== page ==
An important point of our approach is a careful consideration of potential confounding factors. The effects of several confounding factors, including the type of material (live vs. preserved specimens)(i), intra- and inter-observer differences in defining adult samples (ii) and measuring body length (iii) were examined. The issue (iii) was studied in greatest detail. The data collected till mid-2011 are summarized in Roitberg et al. (2011). Since then I have proceeded to collect such data, and a total of 16 herpetologists (including nearly all major contributors for both species) have been tested. For the vast majority of the tested observers, mean bias relative to my own measurements located within -1 and + 1 mm (Roitberg et al., 2011 and unpubl. data). In overall, ca. 700 repeated measurements have been done.

Our study of intraspecific variation in adult body size, sexual size dimorphism, and female reproductive output in Lacerta agilis and Zootoca vivipara is in progress, and colleagues who possess appropriate data are welcome to cooperate with us.

Investigations of life-history variation in lizards using skeletochronology

During last decades, lizards have been among the model animal groups for studying factors which determine the variation of life-history and demography traits within and among species. These studies have developed an advanced theoretical and methodological framework, but the weak point is that they cover only a small set of populations and taxa. The problem is that both mark-recapture and experimental studies - the main tool to obtain data on growth and longevity in wild animals - are very time-consuming.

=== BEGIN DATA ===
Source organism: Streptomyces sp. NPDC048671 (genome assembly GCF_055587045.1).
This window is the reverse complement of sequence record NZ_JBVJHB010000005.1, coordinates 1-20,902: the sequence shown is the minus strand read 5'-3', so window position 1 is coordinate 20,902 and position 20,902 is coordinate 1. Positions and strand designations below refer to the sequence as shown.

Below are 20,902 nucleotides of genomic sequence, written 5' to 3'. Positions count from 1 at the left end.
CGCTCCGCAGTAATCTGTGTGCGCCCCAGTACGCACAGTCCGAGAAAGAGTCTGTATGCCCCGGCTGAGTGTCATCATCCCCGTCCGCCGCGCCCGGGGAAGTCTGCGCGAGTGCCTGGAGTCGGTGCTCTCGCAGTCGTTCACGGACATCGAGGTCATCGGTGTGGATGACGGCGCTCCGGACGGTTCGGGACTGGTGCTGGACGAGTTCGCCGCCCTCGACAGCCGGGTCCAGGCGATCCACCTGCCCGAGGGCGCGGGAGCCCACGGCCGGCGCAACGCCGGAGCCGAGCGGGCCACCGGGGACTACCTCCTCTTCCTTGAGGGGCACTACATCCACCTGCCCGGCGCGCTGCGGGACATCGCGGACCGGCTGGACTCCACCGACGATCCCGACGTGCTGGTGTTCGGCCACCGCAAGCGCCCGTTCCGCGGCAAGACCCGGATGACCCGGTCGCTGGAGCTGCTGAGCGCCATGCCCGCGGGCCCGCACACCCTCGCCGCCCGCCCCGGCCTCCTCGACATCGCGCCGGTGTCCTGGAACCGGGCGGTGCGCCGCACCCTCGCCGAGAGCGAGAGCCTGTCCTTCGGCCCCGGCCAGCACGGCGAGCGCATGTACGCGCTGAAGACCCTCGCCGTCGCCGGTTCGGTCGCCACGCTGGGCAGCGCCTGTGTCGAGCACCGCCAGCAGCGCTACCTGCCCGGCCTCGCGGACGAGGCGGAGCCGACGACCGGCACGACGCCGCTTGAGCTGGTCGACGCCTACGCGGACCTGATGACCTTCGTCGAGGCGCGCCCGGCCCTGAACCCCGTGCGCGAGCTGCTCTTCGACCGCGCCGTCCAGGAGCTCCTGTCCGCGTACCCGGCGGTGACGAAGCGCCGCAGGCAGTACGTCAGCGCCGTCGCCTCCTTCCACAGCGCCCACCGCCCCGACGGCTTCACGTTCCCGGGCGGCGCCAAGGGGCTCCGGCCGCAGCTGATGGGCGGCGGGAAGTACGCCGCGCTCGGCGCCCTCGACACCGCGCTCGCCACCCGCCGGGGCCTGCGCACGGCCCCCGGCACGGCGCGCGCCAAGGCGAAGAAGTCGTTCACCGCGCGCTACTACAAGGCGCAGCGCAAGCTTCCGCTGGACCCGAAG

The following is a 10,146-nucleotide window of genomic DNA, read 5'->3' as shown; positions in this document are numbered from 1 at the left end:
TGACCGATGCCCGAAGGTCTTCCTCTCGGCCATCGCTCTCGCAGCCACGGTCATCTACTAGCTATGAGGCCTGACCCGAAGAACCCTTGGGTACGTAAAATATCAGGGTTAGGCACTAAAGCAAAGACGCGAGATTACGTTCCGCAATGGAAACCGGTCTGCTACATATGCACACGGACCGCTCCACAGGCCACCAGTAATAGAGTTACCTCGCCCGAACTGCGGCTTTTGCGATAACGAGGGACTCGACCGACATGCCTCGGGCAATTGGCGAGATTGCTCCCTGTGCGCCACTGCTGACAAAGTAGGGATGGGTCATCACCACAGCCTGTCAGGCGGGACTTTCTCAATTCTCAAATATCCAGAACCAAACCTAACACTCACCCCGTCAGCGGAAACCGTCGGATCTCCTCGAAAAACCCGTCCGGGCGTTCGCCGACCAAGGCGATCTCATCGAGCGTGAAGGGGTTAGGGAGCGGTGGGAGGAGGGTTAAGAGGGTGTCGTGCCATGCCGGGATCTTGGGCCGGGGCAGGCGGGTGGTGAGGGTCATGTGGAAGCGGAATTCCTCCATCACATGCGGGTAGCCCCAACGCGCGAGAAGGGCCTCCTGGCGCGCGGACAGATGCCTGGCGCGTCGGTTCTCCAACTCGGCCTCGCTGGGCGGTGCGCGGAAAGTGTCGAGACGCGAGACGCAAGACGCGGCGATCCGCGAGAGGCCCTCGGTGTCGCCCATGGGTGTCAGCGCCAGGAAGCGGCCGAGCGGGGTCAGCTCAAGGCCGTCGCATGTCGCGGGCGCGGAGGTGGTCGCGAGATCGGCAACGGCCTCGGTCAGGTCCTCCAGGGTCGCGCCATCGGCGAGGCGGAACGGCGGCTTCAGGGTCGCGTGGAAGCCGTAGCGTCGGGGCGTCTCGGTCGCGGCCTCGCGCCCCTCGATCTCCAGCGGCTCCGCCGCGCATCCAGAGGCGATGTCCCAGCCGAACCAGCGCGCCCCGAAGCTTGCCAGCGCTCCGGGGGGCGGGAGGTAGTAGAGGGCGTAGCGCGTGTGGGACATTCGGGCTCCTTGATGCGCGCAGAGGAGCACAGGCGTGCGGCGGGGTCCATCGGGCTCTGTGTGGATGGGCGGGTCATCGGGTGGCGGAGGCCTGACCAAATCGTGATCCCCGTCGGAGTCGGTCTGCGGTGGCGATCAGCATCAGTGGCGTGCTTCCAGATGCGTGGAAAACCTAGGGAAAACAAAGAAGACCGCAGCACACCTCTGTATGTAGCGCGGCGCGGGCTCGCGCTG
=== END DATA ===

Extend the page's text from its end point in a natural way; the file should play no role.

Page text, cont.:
A promising alternative tool to get such data is the recording structures analysis (Mina & Klevezal, 1970; Klevezal, 1988), also known as skeletochronology (Castanet et al. 1977). This method based on counting and measuring growth layers in bone or other hard tissues provides not only an accurate age determination in reptiles and amphibians, but also a quantitative estimation of the pattern of bone growth (Smirina, 1969, 1994; Castanet, 1970, 1994; Castanet & Smirina, 1990). Moreover, individual trajectories of body growth can be back-calculated from the bone growth marks (Smirina, 1983; Marunouchi et al., 2000, etc.).

In cooperation with E. M. Smirina (N. K. Koltsov Institute of Developmental Biology, research team of G. A. Klevezal) I have studied altitudinal variation and sex differences for age structure, asymptotic body size and growth pattern in two related lizard species (Lacerta agilis boemica and L. strigata) from the Caucasus. The data were obtained from preserved specimens, using skeletochronology and back-calculation methods. As nobody before had applied the back-calculation technique to squamate reptiles, methodological problems which can arise by inferences about body growth from skeletochronological data have been another important target of our study (Roitberg & Smirina, 1995, 2005, 2006a).

Trends and Constraints in Morphological Variation

My previous research involved various aspects of intraspecific morphological variability in lacertid lizards. Reptilian pholidosis is an excellent model for studying general regularities in variation and evolution of morphological structures. This is particularly true for lacertid lizards whose scutellation consists of well-defined series providing plenty of precisely countable characters. Although these characters are widely used in intraspecific taxonomy as well as in microevolutionary studies the morphological content of the variation usually remains out of special analysis. Studying variation of pholidotic traits in several species of the genera Lacerta and Darevskia, I addressed various topics like the intrinsic trends of variability due to developmental constraints ( Roitberg, 1991, 1999b; Roitberg & Rostova, 1999 and in prep.), morphological aspects of speciation ( Roitberg, 1999a ), differences in the level of phenetic differentiation in related sympatric species ( Roitberg, 1994 ).